Please state where I “claim . . . that [Mann] told Eugene Wahl to delete emails,” and also what is libelous, Mr. Mann. If you do the latter, I am happy to retract it.
But, “Wahl says Mann did indeed ask Wahl to destroy records, and Wahl did” doesn’t do it, unless you want to crop off one end of the sentence (“Wahl says”) and replace it with something more appealing to your thesis (an inside joke for those familiar with the whole Hockey Stick saga). Chuckle.
Your allegation is false until you somehow demonstrate otherwise, and your problem lies with the NOAA inspector general whose transcript indicates these events transpired.
Mann didn’t follow through on his libel claims against Horner, but, two weeks later, did file a libel suit against Tim Ball and the Frontier Center for making the very old Penn State-state pen joke about him.
Gavin Schmidt and others have argued that Wahl’s destruction of emails, however unseemly, was not an offence and therefore that Mann’s role in forwarding Jones’ destruction of emails was likewise not an offence. Perhaps, perhaps not. But given the question before the Penn State Inquiry Committee and the evidence available to them – “Did you engage in, or participate in, directly or indirectly, any actions with the intent to delete, conceal or otherwise destroy emails, information and/or data, related to AR4, as suggested by Phil Jones?” – the Inquiry Committee was not justified in its finding that “there exists no credible evidence that Dr. Mann had ever engaged in, or participated in, directly or indirectly, any actions with intent to delete, conceal or otherwise destroy emails, information and/or data related to AR4, as suggested by Dr. Phil Jones”. Mann’s act of forwarding Jones’ deletion request to Wahl was such evidence and the Inquiry Committee ought to have forwarded this question to the Investigation Committee, where Mann could have presented his defence, such as it was.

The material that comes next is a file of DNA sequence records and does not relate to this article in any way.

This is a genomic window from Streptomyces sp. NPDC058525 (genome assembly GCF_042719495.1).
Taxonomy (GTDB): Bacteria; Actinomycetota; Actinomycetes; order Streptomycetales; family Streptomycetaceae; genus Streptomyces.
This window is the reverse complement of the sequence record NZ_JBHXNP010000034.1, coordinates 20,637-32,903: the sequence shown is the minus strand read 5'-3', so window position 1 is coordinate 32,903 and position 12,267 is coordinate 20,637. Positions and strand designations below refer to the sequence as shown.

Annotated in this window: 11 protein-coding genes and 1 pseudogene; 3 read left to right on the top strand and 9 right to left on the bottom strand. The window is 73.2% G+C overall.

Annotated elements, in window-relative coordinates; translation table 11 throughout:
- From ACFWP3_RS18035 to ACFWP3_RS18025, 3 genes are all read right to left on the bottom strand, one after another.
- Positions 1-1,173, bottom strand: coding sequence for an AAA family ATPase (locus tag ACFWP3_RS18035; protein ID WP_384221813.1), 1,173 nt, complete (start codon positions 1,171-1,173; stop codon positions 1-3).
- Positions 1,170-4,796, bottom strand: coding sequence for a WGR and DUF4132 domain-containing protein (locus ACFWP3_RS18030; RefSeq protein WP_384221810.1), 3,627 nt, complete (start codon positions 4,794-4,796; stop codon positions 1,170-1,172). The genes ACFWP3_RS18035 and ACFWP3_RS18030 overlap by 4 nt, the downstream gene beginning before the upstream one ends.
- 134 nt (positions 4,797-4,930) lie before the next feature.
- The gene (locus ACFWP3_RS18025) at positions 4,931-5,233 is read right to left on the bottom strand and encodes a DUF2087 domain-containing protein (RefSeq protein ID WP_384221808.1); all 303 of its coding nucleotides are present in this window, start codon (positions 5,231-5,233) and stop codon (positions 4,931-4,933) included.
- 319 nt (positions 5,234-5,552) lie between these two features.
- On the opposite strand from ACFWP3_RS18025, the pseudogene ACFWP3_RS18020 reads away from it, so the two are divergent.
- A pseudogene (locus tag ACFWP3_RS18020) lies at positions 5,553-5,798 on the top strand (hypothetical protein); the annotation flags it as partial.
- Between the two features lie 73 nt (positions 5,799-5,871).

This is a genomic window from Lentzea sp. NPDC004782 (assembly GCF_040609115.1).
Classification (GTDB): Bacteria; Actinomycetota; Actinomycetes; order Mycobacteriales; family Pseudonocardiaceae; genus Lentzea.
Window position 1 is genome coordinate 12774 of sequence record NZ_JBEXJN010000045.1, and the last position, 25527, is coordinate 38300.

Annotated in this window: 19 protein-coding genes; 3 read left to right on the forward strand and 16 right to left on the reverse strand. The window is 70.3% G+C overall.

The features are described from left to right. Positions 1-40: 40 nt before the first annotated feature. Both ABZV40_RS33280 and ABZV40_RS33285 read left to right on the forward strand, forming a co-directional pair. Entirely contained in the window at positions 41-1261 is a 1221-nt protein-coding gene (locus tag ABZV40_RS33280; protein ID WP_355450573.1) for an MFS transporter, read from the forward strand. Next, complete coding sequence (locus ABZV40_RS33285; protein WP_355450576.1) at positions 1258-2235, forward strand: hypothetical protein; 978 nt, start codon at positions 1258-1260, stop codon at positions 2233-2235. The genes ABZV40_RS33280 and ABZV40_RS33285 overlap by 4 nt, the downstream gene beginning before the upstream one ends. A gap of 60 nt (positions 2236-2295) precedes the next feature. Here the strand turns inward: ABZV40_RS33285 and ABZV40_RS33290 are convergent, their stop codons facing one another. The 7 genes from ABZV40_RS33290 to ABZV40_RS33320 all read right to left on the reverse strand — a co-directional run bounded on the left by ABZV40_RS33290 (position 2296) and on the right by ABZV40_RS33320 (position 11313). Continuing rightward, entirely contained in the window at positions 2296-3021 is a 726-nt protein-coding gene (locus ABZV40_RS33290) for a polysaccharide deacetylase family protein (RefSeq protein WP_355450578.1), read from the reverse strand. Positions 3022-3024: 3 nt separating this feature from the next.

As an editorial comment, surely Mann’s proper course of action, upon receiving Jones’ request that he destroy documents, was to reply to Jones immediately stating that (1) he refused to do so; (2) he would not forward the request to the much more junior Wahl; (3) urging Jones and Briffa to reconsider their plans to destroy documents. It is disquieting that none of the investigations set out standards that would be expected outside of climate science.
In the event, Wahl understood that he was expected to destroy documents, as he did so. We’ll never know whether the Penn State Investigation Committee would have accepted Mann’s defence, because the Penn State Inquiry Committee did not refer the matter for investigation. (According to information provided to me from a member of the committee, the proceedings of the Inquiry Committee were compromised by continued involvement of a Penn State faculty member who was obliged to recuse himself, but did not do so despite a statement in the report that he had).
In passing, I’ll refer readers to an interesting obstruction of justice case involving Frank Quattone, a securities executive. At the time, Quattrone’s firm was under SEC investigation for its handling of IPO trading. It was then relatively late in the calendar year and an administrator at his firm had sent a standard memo to all staff reminding them of the firm’s document retention policies and procedures. A few hours later, after learning of a leak of the investigation by the Wall Street Journal and being told to retain counsel, Quattrone sent an email to his staff endorsing the seemingly routine instruction as follows:
having been a key witness in a securities litigation case in south texas (miniscribe) i strongly advise you to follow these procedures
Quattrone’s email was countermanded the following day by the firm’s legal department and no documents were deleted. Nonetheless, Quattrone was charged with obstruction of justice under pre-Sarbanes-Oxley section 1512. The case had a complicated history and went on for years. The key point for the present discussion is that an appeal court ruled that a trier of fact could have concluded that Quattrone acted with a “corrupt intent”, an element of the offence, even though, on its face, Quattrone was endorsing a legitimate request.
Like the four investigations considered previously, Mann’s claim that that the NOAA OIG (Department of Commerce) “investigated” and “exonerated” Mann himself was untrue. In addition, Mann’s pleadings contained further gross misrepresentations of the investigation through selective misquotation or misleading statements. The OIG report re-opened questions about Mann’s role in Eugene Wahl’s destruction of emails as requested by Phil Jones, renewing criticism of the seemingly wilful obtuseness of the Penn State Inquiry committee. The episode even included accusations of libel by Mann against CEI’s Chris Horner as well as wild accusations of “dishonesty” by Mann against various critics, including myself.